Setsubun (節分)

Tomorrow is the first day of spring, and I can already feel it in the air. The wind has died down, and I don’t feel quite so reluctant to step outside my door. To mark the eve of the first day of spring, there is a festival in Japan called “Setsubun” (節分).  “Setsubun” means “seasonal division”, and is celebrated annually on February 3rd.

“Setsubun” or the “Bean Throwing Festival” includes a special ritual to cleanse away all the evil of the former year and drive away any evil spirits that were planning to come knocking. This ritual is called “mamemaki” (豆撒き) – literally “bean throwing”. Families buy roasted soybeans called “fuku mame/fortune beans” (福豆) and, typically, the father wears an “oni” (demon) mask while the kids throw beans at him and shout “Oni wa soto! Fuku wa uchi!/Demons out! Luck in!” (鬼は外! 福は内!). I heard that this is not really commonly practiced now, but lots of goods are sold for the event in supermarkets and convenience stores, and one of my students told me today that he had to go home and reluctantly put his demon mask on so that his kids could pelt him with beans and throw him out into the cold…

Setsubun goods

In the picture above you can see the “Setsubun” display in my local supermarket.  Throwing the beans is supposed to purify the home by driving away evil spirits, and then eating some beans is supposed to bring good luck. It is usual for people to eat the same number of beans as their age.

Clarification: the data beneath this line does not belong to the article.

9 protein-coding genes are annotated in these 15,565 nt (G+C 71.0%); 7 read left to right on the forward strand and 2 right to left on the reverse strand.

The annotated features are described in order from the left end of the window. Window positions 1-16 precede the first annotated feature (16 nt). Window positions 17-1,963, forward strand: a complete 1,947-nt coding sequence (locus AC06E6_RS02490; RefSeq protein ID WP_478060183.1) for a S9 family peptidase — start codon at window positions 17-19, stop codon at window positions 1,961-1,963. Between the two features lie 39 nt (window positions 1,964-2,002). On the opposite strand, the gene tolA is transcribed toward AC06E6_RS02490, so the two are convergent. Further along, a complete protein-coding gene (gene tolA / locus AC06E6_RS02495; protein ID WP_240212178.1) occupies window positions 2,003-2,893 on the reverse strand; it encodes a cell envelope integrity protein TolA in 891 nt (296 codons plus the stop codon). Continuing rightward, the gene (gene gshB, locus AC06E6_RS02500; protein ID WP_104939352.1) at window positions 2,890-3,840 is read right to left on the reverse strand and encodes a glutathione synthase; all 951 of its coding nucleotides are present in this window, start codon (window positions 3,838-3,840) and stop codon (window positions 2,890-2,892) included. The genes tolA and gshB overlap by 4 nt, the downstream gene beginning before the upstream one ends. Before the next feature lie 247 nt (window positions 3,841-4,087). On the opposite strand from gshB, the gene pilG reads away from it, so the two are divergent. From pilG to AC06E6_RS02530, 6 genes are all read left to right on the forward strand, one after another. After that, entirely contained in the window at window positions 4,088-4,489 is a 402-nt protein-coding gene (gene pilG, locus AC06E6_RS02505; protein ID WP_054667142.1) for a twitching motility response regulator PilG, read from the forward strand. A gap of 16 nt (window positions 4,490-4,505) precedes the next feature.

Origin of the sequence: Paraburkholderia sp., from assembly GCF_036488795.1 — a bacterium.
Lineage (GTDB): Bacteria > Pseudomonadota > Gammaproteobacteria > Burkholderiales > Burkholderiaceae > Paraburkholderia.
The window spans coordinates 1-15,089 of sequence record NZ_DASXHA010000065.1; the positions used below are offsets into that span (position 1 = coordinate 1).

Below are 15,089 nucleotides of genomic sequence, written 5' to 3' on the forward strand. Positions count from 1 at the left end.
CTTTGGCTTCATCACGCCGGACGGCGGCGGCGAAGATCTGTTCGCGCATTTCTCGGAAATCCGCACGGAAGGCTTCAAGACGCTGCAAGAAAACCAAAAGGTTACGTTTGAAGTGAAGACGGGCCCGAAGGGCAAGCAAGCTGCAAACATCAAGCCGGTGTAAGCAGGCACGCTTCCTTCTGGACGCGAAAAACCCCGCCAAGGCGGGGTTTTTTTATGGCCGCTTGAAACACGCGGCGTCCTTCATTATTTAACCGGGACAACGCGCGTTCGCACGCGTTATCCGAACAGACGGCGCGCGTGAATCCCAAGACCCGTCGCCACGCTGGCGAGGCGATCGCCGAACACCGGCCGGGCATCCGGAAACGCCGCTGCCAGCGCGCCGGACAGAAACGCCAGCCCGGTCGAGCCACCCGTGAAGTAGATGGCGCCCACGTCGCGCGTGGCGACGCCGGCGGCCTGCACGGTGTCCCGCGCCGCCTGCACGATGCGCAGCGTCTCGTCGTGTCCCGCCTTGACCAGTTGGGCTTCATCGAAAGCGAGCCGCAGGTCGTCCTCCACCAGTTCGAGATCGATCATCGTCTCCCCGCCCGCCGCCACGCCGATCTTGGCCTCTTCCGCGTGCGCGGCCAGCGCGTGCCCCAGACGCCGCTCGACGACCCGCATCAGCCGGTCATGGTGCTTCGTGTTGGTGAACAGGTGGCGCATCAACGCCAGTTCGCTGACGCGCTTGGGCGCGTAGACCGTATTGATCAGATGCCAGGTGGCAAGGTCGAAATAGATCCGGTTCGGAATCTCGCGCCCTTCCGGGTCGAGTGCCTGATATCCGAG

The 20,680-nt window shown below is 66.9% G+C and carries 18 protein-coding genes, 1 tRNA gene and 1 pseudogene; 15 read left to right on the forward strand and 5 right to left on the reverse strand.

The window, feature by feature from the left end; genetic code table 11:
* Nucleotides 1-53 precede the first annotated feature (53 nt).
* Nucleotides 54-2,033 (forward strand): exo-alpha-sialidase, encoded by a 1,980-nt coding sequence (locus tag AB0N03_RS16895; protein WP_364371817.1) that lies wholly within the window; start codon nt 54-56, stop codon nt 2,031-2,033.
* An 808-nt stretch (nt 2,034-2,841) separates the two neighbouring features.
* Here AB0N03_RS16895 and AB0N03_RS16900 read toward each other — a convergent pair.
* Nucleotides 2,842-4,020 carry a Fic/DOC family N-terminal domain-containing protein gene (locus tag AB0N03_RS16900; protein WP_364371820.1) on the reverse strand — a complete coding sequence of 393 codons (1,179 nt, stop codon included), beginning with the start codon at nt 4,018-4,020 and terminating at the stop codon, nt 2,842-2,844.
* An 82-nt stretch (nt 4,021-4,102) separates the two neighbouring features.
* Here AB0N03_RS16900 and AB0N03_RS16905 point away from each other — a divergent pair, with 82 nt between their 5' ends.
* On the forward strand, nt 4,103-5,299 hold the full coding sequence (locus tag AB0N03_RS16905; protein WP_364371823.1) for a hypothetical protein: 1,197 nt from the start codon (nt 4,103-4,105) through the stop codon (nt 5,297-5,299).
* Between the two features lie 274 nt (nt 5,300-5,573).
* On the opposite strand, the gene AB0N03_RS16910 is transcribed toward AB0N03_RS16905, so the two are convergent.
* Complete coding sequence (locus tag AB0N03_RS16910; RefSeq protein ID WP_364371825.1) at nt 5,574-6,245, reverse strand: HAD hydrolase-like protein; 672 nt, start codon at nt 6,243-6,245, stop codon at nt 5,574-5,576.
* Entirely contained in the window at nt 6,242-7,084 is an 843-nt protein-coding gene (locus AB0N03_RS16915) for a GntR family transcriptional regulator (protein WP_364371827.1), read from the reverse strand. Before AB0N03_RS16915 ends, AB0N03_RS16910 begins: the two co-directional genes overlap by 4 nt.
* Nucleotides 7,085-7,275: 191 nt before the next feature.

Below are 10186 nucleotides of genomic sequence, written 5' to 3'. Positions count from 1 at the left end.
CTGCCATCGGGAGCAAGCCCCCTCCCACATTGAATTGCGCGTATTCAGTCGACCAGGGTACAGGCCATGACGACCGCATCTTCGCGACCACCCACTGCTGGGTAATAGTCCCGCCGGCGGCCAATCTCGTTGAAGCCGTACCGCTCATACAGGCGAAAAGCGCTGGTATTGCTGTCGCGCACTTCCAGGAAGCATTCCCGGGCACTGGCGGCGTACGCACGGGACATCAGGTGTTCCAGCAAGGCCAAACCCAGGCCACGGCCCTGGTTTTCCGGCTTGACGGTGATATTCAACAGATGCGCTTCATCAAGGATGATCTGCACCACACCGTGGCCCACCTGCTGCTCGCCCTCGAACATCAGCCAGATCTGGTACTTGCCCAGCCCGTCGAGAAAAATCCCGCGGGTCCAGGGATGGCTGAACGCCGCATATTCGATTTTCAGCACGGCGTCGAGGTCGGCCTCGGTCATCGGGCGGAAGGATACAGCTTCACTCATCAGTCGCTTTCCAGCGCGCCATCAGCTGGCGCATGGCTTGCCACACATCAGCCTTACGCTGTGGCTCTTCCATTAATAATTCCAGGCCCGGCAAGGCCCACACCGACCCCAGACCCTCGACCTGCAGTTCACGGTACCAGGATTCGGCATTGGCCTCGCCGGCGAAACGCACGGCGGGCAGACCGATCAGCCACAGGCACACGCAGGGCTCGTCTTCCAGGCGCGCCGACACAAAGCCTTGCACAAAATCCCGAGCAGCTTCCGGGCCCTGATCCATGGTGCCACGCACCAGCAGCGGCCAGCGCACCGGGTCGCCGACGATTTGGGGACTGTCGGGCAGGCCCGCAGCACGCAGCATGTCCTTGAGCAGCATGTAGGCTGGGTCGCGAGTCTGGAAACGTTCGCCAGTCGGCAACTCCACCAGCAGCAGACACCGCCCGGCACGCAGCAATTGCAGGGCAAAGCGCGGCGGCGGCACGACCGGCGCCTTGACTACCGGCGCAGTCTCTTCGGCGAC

I didn’t have anyone to throw beans at tonight, so instead I decided to practice one of the other “Setsubun” rituals: eating “eho-maki” (恵方巻). “Eho-maki”, literally “lucky direction roll”, is an uncut “makizushi” (sushi roll). These rolls are sold at all convenience stores leading up to “Setsubun”. Unfortunately, when I reached my local 7-Eleven store tonight I found that this sign was all that was left of “Setsubun”:

Setsubun display in 7-Eleven

Luckily, my local Family Mart still had plenty in stock:

Eho-Maki

They even sell half-size “eho-maki”, for all those singletons out there who can’t manage a whole one! 😉  This “eho-maki” contains salmon (サーモン), herring roe (数の子), shrimp (海老), thick omelette (厚焼玉子), cucumber (きゅうり), fatty tuna (まぐろたたき) and spider crab (ずわいがに). It was really delicious!!

On the packet, you can see a compass in the top right corner:

Eho-Maki

It is thought that you should eat the “eho-maki”, without saying a word, facing in the lucky direction (which changes yearly depending on the zodiac animal). This year’s direction was south by south-east (gosh – I didn’t even know that was a direction!). Unfortunately, as I was about to chow down I realised I had no idea which direction I was pointing in. However, I was saved by my wonderful Xperia smartphone – I downloaded a compass application in a matter of seconds, found my direction, and silently munched my way through my “eho-maki”.

Checking the direction on my Xperia...

If only it were always so easy to find direction… 😉  Here’s hoping this little ritual will bring me luck and happiness this year!

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